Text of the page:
During an interview with Vulture, MJF was asked why he thinks fans are starting to cheer him at AEW events.
“I think people gravitate toward me, because I’m completely, 110 percent authentic. If that makes people laugh, cool. If that makes people cry, cool. If that makes people angry, cool. I’m really just in it for the money.”
On the connection between stand-up comedy and pro wrestling:
“There is more of a relationship between stand-up comics and professional wrestlers than most people would think, because the life of a stand-up comedian is going to small towns for not very much money, trying to make a name for yourself, and performing and busting your ass just trying to get a visceral reaction from a crowd. I think there are huge overlaps there for anybody that understands what trying to make it in the pro-wrestling world is, and the landscape when you’re on the independent circuit is the same exact thing. You’re driving to all these places — it could be five hours away, it could be 15 hours away — and you’re doing it for $20 in front of a bunch of people that probably don’t appreciate what you’re doing as much as they should. It’s just a grind, and it sucks until it doesn’t suck and you make it.”
On if he ever worried about "crossing the line" too far:
“No. Not even a little bit. I think the reason why I’m so freaking cool and super-humble and super-rad and super-beloved by everyone that comes across my path is because, right now, we live in an era in 2022 where everybody is terrified to speak their mind. I think the biggest mistake anybody can make is putting stock in what people have to say that you wouldn’t go to for an opinion. I’m not calling the guy who has an egg profile on Twitter that just tweeted out, “Oh, I don’t think I like the way MJF wears his scarfs.” There’s no part of me that’s like, Damn, I need to call @WetWillie6969 and ask him his opinion on my scarves. I think that’s a big issue with my generation. If I read every single positive thing people had to say about me, I would be the most egotistical person in the world, because people are nonstop talking about how I’m the greatest professional wrestler of all time, so you just have to walk away from your phone every now and then.”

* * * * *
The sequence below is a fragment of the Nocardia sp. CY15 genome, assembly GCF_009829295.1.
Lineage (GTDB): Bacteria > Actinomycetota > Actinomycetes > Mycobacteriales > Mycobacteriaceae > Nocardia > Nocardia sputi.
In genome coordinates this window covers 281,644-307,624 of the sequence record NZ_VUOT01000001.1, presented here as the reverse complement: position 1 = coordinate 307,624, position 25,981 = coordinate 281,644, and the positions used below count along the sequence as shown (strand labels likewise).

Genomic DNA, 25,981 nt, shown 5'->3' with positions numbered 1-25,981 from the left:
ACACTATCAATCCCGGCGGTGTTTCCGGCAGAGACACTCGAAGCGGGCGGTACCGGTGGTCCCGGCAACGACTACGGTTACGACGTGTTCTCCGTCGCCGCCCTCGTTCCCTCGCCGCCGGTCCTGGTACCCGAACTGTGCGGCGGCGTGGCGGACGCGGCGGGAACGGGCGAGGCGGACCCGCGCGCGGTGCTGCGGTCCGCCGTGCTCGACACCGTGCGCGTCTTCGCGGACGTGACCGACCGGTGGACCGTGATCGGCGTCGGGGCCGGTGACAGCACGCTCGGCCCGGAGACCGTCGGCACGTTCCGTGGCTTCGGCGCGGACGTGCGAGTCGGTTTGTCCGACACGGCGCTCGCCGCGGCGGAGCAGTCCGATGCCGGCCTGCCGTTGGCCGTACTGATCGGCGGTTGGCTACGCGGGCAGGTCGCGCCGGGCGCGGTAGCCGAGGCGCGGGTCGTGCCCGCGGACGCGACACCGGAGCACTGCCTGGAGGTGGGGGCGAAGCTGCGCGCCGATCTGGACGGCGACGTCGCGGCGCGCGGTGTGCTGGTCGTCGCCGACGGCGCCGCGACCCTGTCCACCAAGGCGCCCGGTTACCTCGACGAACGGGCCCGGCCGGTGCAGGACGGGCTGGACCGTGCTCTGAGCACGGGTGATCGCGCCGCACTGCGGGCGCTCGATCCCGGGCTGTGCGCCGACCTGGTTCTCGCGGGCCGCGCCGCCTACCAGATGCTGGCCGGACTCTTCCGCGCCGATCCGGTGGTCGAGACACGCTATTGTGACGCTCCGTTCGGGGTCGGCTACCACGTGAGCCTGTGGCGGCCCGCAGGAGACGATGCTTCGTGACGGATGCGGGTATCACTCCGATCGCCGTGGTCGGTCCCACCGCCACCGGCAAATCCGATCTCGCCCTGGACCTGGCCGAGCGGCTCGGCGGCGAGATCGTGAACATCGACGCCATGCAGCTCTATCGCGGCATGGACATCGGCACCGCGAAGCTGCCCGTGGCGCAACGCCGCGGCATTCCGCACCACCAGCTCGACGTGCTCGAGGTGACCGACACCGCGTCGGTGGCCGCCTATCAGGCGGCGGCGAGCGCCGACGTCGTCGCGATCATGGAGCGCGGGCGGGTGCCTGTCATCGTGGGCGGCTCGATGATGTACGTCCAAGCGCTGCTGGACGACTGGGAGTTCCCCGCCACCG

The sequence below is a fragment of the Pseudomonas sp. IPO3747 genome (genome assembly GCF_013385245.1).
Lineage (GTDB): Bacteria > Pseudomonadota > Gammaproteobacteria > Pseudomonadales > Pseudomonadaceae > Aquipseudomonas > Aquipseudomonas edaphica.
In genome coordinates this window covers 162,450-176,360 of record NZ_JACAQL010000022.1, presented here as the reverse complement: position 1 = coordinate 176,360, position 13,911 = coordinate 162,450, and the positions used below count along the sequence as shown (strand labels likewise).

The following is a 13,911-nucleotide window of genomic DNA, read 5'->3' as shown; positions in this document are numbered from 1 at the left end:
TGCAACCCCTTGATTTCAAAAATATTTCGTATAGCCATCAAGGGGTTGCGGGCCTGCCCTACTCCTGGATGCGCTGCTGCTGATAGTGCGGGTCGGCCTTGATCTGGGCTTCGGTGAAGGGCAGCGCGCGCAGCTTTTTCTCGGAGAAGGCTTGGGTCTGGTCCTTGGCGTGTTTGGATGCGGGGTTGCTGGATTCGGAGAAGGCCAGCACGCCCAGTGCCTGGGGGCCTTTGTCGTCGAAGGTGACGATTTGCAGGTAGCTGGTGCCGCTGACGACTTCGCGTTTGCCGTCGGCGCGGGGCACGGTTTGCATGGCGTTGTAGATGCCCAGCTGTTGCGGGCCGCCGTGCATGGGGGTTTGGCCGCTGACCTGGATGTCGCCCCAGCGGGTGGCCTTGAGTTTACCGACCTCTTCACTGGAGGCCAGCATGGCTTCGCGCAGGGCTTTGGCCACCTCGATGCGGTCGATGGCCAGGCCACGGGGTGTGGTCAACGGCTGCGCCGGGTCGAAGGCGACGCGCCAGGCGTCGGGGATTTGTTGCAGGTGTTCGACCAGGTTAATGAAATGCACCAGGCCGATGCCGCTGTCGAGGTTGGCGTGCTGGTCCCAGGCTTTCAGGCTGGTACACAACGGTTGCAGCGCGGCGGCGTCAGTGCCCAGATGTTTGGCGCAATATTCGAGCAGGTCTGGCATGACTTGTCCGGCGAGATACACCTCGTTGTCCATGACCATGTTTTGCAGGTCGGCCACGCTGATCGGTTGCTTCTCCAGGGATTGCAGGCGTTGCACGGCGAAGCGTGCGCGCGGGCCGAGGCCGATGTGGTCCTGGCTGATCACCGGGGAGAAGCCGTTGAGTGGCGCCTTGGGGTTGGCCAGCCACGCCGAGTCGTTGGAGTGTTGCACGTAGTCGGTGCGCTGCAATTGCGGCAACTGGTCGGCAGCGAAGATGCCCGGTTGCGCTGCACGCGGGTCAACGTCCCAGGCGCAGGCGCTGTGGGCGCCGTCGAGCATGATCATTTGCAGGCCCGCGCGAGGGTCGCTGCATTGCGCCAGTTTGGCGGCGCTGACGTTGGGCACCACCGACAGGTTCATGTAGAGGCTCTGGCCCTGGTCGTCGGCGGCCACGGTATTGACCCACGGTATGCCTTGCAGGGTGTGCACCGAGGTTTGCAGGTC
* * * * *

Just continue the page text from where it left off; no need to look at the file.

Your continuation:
On if he'll stay on Twitter:
“Yeah. Oh my God, all these wussies running around and running away — who gives a shit what some billionaire is saying? If you have fun on the app, have fun on the app. If you’re not having fun on the app, I don’t need to read a three-fucking-page essay about why you’re leaving. Shut up. Nobody cares. You’re not important. Stop thinking you are. Just leave.”
On the rise of antisemitism:
“I do, because I feel with the way that Jews have been portrayed in the media, we’re either one of two things: We’re either a fat, out-of-shape guy, big nose, balding, wearing a big, thick Abraham Lincoln black hat or a tiny scrawny guy who’s afraid of his own shadow. For me, the fact that I get to stand in front of the camera, be jacked out of my mind, and be a superhuman, it reminds people, like, Oh, okay, all Jews aren’t the way that they’ve been portrayed in the media for decades. I read the things that Kanye or Kyrie write, and in a twisted way, I’m really thankful for them, because antisemitism is not the hip thing to talk about as far as cultures that are being oppressed or held down or being ravaged and ransacked. The fact of the matter is the Holocaust was not very long ago. People to this day are actually getting harassed in New York City over decisions that a government we don’t belong to — in Israel — is making. Our temples are constantly being desecrated with swastikas or other Nazi symbols. So when you see Kanye and Kyrie make these statements, then you see how many people liked, retweeted, commented, and agreed, I love it, because now antisemitism’s at the forefront. I think that’s really important for change. I think the reason there hasn’t been much of a change with antisemites is because they’re really good at hiding.”
⚡ Eric Bischoff Calls AEW "Tony Khan's Million Dollar Vanity Project"
The war of words between Eric Bischoff and Tony Khan has continued, as Bischoff took to an interview Fightful to respond to Khan's latest re [...]— Guy Incognito Nov 18, 2022 01:31PM
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